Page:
The 2009 Nestbox Diary
April (part 4)
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22 April - Thank goodness for the time taken for incubation! Problems have queued up to appear during these last couple of weeks. Not only did my desktop PC decide to give up last week, but for the last couple of days I've also been without use of the laptop. I was beginning to worry that the gap in the diary could extend to hatching. However, after a lot of frustration yesterday and a trip to our local computer store this morning to get a new power supply for the PC, I've got both machines working again. Unfortunately, I had to restore the laptop to its original factory settings so I still need to reinstall numerous bits of software before it will be useable.
On the positive side, both Starlings and Great Tits seem to be preparing for the hatching of their eggs, and often spend time looking at them. Earlier this evening the Starling female seemed to be tapping them and rolling them around with her beak. If my maths is correct there are still three or four days before hatching is due this coming weekend.
This afternoon I took advantage of her absence from the box to clean the lens and take this picture of the nest.
The eggs are about 3cm long.
By the time I had taken the ladder down and
stowed it under the caravan the female was already sitting on them again.
This afternoon I also changed the glass in the Great Tit box and cleared away some of the spider silk from around the rear cctv camera.
The mirror doesn't quite have the clear view into the nest cup that I had hoped for, but today I was able to get this picture that just about includes all nine eggs in the clutch.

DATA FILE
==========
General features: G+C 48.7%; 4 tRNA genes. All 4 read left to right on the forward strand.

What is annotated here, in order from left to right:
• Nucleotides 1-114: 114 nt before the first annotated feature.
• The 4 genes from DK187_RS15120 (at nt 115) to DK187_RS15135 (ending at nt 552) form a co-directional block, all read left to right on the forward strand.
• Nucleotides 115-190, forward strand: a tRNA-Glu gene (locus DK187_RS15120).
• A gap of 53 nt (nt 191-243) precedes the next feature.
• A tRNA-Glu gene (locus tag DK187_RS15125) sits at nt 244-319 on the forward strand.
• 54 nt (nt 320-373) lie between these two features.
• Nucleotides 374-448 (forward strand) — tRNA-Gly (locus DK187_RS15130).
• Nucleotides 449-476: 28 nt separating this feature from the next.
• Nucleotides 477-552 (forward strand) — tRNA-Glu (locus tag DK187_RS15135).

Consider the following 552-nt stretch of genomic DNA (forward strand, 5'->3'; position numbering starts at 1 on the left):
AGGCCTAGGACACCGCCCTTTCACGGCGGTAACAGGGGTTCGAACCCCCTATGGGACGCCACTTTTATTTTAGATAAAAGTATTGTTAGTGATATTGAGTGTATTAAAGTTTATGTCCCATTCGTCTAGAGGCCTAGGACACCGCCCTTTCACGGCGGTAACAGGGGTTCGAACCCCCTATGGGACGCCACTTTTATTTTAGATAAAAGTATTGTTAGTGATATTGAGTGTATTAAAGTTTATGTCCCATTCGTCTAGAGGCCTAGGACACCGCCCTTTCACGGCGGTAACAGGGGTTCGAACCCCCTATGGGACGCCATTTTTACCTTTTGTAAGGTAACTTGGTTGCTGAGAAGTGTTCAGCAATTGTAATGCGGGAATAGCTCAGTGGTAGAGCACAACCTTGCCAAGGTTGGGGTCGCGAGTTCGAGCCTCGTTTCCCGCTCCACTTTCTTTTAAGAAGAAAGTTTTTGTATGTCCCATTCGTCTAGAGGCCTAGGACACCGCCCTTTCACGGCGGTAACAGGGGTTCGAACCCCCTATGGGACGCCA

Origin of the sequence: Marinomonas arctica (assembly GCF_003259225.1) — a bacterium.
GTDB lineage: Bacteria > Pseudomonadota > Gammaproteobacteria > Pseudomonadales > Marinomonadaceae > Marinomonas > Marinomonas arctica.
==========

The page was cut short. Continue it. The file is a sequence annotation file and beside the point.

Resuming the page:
23 April - Hatching has begun!
More details later, but by 8am this morning the first two Starling chicks have hatched, eleven days after the final egg was laid,
and the mammoth task of finding food for the gaping mouths is under way, balanced with the need to continue the incubation of the remaining eggs.
A third chick hatched before 9.30am.
The first sign that an egg had hatched this morning came at 5.36am when a piece of shell appeared at the mother's side, but it wasn't until 6.14am that she took some shell out of the box and revealed the first chick.
While that chick's hatching was hidden from view, the second started to make its appearance while the parent was absent at 7am.
Here, you can see the egg slip open just behind the already hungry chick.
When the parent returned to the box at 9am there were still just two chicks. When she left again at 9.18am she once again took a piece of shell with her, and down in the nest cup the third chick was just emerging from its shell.